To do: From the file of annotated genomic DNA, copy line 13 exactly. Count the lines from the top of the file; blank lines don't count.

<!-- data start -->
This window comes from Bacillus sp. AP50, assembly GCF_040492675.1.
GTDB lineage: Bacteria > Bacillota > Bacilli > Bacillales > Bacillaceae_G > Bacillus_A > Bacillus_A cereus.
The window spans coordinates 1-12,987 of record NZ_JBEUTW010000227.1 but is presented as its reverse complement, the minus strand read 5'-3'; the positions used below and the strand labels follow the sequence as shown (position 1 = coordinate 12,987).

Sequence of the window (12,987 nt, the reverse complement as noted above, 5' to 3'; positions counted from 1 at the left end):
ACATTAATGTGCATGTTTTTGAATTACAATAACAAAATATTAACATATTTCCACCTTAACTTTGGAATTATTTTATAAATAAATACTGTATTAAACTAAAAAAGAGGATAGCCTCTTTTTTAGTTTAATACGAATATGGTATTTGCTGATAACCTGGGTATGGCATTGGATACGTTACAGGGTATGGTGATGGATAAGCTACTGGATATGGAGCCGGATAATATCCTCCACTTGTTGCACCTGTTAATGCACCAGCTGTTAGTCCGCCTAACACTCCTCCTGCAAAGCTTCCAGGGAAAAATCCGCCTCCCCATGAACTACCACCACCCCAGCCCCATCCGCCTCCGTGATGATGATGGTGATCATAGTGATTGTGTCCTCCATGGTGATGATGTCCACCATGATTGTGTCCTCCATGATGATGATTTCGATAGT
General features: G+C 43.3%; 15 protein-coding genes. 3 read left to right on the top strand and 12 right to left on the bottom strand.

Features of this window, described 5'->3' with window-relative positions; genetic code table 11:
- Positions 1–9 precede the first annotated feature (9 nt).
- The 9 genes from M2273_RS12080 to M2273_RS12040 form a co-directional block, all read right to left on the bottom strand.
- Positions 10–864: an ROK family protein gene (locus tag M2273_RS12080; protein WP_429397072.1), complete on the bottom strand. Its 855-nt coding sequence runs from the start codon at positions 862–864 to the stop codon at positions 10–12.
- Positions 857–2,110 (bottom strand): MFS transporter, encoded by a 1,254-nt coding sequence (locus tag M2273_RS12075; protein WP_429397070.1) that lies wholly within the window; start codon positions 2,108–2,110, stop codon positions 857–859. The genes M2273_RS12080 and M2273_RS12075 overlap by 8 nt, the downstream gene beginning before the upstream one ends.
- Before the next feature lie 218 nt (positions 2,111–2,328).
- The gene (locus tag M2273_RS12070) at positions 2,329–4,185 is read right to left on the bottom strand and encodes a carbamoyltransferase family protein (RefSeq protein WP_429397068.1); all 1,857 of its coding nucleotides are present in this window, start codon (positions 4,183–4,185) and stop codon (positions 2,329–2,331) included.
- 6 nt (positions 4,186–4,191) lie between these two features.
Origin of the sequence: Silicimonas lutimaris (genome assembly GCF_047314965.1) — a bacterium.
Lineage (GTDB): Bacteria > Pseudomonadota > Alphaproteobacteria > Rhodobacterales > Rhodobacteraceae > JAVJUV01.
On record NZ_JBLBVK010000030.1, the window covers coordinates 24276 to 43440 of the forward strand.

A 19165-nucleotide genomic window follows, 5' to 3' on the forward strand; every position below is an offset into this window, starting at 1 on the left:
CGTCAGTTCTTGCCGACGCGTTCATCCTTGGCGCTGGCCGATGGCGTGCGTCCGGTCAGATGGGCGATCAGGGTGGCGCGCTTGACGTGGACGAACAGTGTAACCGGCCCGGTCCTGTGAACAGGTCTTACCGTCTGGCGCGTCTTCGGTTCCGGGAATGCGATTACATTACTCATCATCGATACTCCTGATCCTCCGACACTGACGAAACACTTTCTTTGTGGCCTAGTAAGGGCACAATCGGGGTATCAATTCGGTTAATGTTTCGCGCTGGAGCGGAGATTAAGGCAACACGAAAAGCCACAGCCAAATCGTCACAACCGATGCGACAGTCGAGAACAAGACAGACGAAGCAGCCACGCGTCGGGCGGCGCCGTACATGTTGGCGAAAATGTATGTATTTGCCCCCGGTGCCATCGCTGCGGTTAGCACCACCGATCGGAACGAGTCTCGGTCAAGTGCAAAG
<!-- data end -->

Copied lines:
- The gene (locus tag M2273_RS12070) at positions 2,329–4,185 is read right to left on the bottom strand and encodes a carbamoyltransferase family protein (RefSeq protein WP_429397068.1); all 1,857 of its coding nucleotides are present in this window, start codon (positions 4,183–4,185) and stop codon (positions 2,329–2,331) included.